Jewish genius cant be traced to genes, scientist says

Are there genes that make Jews smarter than other people? Prof. Robert Pollack, a smart Jew and a renowned geneticist, doesn't think so.

Pollack shared the podium with Rabbi Adin Steinsaltz at last month's General Assembly of UJA Federations of North America, for a session devoted to the charged subject of Jewish traits and their possible genetic origin.

Steinsaltz, one of the most distinguished contemporary rabbinic figures, argued that 100 generations of "natural selection," as he was bold enough to put it, had inbred traits into the Jewish people necessary for survival in a hostile world.

These traits, he suggested, ranged from intelligence to pushiness.

"If Jews weren't pushy, they couldn't have survived. But they also had to be intelligent and have a great ability to keep the faith."

Pollack countered that while certain traits may be widespread among Jewish people, they are not derived from parental sperm and egg, but from cultural traditions handed down through the generations.

"The best of our lives can be transmitted only by teaching, not by DNA," he said. Pollack, who teaches at Columbia University, where he was formerly dean, worked for years with James Watson, a co-discoverer of DNA's double-helix structure.

The dismissal of specific "Jewish genes" as a formative factor has far-reaching implications, since it leaves the fate of the Jewish people hostage entirely to external factors rather than linking it as well to some inner, programmed destiny.

The danger lies in the fact that the Jewish people, rushing in the past two generations into the embrace of a newly accepting world, have been disengaging from their cultural traditions, Pollack noted in a subsequent interview. Those traditions, inspired by now-waning religious dictates as well as adversity, drove the Jews to heights of achievement.

The astonishing flowering of Jewish genius and accomplishment in the present century, Pollack believes, may prove to be an autumnal exuberance of color that will be followed by a long, pallid winter in which Jews, 50 years hence, will be no more accomplished than anyone else.

In Pollack's view, the Jews are presently coasting on a momentum built up by past generations that internalized cultural norms — particularly the emphasis on learning. "There is a persistence of habits that lasted 1,800 years, but I believe it's running out of steam."

Pollack's own father was a dedicated American communist who spurned religion, but nevertheless passed on to his son the passion for study he had inherited from his own religious parents. Pollack found his way to religion only in recent years, and is now an active member of the Conservative congregation of B'nai Yeshurun on New York's Upper West Side, one of the largest and most vital congregations in the country.

"I'm lucky that I'm immersed in a Jewish world that has caught me in time, that has responded to my instinctive need to study, which I am convinced is a Jewish thing," he said.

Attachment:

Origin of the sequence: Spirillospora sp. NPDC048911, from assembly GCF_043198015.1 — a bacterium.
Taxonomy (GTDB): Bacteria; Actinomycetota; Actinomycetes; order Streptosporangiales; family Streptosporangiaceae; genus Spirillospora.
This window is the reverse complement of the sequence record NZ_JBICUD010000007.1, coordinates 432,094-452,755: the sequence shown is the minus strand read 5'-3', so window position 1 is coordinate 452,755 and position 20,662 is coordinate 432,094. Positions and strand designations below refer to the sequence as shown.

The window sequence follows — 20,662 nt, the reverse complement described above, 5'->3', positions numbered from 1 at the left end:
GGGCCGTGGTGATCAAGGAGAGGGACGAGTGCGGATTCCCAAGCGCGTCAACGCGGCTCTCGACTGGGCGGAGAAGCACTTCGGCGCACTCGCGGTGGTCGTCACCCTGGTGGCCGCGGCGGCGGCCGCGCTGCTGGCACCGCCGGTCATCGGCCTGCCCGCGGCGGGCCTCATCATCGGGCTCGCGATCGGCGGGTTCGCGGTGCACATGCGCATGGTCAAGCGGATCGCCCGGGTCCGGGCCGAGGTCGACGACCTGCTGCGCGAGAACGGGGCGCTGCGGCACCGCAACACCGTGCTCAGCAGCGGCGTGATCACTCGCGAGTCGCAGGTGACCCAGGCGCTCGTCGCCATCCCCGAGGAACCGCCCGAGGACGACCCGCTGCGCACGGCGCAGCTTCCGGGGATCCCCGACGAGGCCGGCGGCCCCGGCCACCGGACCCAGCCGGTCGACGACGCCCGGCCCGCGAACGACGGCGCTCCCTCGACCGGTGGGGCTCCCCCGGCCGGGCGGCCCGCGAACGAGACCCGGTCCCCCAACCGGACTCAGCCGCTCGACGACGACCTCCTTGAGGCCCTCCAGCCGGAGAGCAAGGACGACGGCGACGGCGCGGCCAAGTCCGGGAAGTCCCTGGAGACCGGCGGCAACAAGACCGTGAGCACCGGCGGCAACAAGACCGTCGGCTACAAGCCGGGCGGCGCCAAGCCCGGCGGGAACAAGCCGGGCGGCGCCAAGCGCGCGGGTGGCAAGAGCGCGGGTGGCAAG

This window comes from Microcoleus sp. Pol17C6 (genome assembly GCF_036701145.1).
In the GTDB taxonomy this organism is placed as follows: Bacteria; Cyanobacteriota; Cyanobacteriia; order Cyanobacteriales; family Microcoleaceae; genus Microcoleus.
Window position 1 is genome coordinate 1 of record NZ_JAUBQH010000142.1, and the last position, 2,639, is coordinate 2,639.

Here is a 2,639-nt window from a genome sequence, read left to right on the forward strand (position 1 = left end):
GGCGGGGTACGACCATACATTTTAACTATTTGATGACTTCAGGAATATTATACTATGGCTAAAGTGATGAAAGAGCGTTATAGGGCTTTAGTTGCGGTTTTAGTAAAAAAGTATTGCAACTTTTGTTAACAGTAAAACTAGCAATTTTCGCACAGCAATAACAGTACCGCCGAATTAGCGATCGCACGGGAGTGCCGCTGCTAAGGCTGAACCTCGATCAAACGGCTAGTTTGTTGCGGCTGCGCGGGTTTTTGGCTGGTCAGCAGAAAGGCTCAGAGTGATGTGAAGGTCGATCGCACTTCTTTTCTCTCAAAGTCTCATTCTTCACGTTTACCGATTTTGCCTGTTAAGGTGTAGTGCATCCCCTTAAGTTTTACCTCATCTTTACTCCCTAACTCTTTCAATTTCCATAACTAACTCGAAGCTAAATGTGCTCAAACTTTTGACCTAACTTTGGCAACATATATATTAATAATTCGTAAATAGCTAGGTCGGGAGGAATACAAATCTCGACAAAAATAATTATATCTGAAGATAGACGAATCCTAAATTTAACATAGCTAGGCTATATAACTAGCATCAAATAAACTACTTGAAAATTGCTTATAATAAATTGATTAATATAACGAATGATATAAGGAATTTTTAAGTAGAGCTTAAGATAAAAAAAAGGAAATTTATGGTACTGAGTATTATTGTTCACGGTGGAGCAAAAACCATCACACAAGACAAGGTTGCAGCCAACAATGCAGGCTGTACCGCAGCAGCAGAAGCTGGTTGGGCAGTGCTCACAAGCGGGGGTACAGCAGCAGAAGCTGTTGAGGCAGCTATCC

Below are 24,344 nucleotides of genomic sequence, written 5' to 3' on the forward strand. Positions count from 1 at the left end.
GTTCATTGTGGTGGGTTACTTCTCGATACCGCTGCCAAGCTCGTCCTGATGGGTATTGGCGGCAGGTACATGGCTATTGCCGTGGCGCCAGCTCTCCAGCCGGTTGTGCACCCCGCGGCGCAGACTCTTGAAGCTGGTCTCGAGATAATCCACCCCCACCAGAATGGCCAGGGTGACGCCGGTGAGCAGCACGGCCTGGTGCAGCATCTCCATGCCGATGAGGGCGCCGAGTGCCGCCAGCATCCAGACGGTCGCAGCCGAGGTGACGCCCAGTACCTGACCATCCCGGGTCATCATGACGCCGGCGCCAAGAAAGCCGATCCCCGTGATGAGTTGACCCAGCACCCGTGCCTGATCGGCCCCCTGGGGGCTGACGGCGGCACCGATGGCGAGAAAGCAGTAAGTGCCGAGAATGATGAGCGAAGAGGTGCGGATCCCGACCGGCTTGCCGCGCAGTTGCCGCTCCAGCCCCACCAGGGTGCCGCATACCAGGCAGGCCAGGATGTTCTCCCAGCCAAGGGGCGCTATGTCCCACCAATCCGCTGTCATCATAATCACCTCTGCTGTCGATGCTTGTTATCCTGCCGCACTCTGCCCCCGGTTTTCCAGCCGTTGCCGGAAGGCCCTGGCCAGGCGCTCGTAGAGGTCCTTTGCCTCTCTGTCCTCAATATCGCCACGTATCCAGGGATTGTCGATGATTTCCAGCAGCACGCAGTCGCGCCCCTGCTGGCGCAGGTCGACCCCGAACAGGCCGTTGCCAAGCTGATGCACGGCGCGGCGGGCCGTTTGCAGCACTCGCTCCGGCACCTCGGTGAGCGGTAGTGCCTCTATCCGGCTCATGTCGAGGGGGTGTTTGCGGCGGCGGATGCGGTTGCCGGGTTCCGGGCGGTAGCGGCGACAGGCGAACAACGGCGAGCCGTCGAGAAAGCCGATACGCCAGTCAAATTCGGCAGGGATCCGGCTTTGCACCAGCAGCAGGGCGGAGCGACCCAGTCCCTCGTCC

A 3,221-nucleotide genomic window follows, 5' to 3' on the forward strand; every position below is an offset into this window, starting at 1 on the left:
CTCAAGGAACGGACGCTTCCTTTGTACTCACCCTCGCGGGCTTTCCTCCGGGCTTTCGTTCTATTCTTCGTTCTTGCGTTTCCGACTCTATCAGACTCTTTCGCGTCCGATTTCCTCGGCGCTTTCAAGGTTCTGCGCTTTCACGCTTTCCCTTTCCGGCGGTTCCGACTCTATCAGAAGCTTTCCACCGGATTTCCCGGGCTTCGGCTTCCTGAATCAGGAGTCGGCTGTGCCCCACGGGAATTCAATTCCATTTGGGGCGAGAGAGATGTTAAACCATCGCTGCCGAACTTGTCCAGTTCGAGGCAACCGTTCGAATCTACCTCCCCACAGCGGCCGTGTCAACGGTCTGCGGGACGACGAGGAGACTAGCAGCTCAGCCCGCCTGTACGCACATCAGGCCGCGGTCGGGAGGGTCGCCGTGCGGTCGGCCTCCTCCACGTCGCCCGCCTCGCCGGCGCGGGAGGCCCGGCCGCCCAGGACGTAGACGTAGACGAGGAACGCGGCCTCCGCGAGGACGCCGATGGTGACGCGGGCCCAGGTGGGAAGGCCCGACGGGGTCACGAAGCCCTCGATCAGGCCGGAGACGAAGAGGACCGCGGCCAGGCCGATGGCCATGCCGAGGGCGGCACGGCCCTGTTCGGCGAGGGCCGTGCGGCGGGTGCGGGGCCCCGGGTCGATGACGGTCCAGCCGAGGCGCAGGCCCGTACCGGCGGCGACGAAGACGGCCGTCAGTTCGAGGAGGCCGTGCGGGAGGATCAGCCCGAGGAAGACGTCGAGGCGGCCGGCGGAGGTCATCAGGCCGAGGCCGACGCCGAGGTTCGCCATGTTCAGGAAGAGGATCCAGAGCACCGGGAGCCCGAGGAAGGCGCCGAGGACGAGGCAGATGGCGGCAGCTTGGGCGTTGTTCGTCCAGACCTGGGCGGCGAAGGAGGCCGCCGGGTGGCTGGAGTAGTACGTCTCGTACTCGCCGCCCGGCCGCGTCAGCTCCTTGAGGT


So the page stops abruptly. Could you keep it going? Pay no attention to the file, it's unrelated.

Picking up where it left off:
The momentum leading to study is giving way, Pollack fears, as Jews join the social elite, becoming less and less driven by religious commandments.

"Negative pressures are down," he said. "What youths receive now is an entitlement, rather than something to be fought for and won."

The argument for a Jewish gene is not absurd on the face of it, since "ethnic" genes have indeed been identified that make Ashkenazi Jews highly prone to specific diseases like Tay-Sachs, which are the result of inbreeding among a small group living in Russia's Pale of Settlement, an area from which the bulk of Ashkenazi Jewry today stems.

Pollack said the diseases are linked to single genes, which make them readily traceable.

"But all characteristics of a person that we perceive to be interesting — like intelligence, kindness, musical ability, obnoxiousness — to the extent that these have a genetic component, will be contained in thousands or perhaps tens of thousands of genes," he said. "We have no capacity at present to measure that." Humans have around 80,000 genes.

"We don't have evidence that, by being born of Jewish parents, we inherit sets of genes that raise our intelligence capacity to a level above other people," Pollack said. "I'm not saying it's not so. I'm just saying we don't know how to measure it."

Standard intelligence tests, he said, are not fair measures, since they have a middle-class bias.

If the extraordinary professional prominence that Jews have achieved around the world is not to be credited to genes, Pollack said it can be attributed to something far more commendable: a conscious attempt by Jewish society over the ages to encourage brain stretch.

"It's a triumph of the Jewish family and Jewish values. We used to be socially stigmatized. At the same time we were taught to reward verbal articulateness, the capacity to think logically, to memorize texts, to talk back, and encouraged to have opinions."

However, the transition of Jews from outsiders to insiders has reduced their need to excel, he said. Nowhere are the Jews more "inside" than in Israel — which Pollack said proves his point. "Generations of kibbutz life have produced soldiers second to none, but not someone likely to become a Nobel laureate. The same is true in the yeshivas."